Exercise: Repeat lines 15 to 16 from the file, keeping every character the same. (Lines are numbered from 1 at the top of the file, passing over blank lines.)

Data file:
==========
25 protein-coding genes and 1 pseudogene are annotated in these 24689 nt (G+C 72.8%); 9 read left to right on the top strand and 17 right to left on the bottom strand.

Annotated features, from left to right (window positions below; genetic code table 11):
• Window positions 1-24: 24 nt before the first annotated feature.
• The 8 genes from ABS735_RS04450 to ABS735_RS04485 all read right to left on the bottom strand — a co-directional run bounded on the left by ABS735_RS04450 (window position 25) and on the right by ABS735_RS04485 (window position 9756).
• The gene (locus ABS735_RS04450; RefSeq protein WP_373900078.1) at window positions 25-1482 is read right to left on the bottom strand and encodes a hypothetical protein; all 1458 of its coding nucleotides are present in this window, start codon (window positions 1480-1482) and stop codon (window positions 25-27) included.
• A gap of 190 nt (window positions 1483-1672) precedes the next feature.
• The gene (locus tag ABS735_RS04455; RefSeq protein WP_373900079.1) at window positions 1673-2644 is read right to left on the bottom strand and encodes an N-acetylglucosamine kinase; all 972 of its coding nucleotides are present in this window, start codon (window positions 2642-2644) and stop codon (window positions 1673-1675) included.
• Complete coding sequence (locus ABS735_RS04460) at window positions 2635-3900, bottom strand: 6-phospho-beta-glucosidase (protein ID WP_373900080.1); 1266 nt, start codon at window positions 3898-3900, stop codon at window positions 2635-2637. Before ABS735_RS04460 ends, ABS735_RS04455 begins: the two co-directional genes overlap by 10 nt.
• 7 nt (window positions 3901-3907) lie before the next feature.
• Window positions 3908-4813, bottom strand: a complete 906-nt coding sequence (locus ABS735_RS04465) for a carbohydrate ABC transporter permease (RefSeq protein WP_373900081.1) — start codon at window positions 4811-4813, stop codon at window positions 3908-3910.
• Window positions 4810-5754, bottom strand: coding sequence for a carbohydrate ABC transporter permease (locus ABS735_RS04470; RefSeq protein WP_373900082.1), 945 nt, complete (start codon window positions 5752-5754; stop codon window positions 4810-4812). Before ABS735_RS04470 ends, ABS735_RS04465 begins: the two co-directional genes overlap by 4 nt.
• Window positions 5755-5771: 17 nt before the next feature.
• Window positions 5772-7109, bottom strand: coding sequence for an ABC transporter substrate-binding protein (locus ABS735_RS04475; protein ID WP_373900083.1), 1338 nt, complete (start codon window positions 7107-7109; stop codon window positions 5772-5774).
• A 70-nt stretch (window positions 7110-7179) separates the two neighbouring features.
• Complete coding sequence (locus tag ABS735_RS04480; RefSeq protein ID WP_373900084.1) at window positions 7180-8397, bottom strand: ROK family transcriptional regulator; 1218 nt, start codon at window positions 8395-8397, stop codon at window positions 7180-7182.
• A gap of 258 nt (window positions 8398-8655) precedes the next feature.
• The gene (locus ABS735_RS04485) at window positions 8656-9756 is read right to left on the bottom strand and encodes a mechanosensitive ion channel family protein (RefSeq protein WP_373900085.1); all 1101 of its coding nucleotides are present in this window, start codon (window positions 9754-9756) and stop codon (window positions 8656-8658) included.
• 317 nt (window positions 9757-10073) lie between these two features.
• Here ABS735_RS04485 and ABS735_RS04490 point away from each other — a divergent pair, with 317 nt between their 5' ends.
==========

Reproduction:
• Complete coding sequence (locus tag ABS735_RS04480; RefSeq protein ID WP_373900084.1) at window positions 7180-8397, bottom strand: ROK family transcriptional regulator; 1218 nt, start codon at window positions 8395-8397, stop codon at window positions 7180-7182.
• A gap of 258 nt (window positions 8398-8655) precedes the next feature.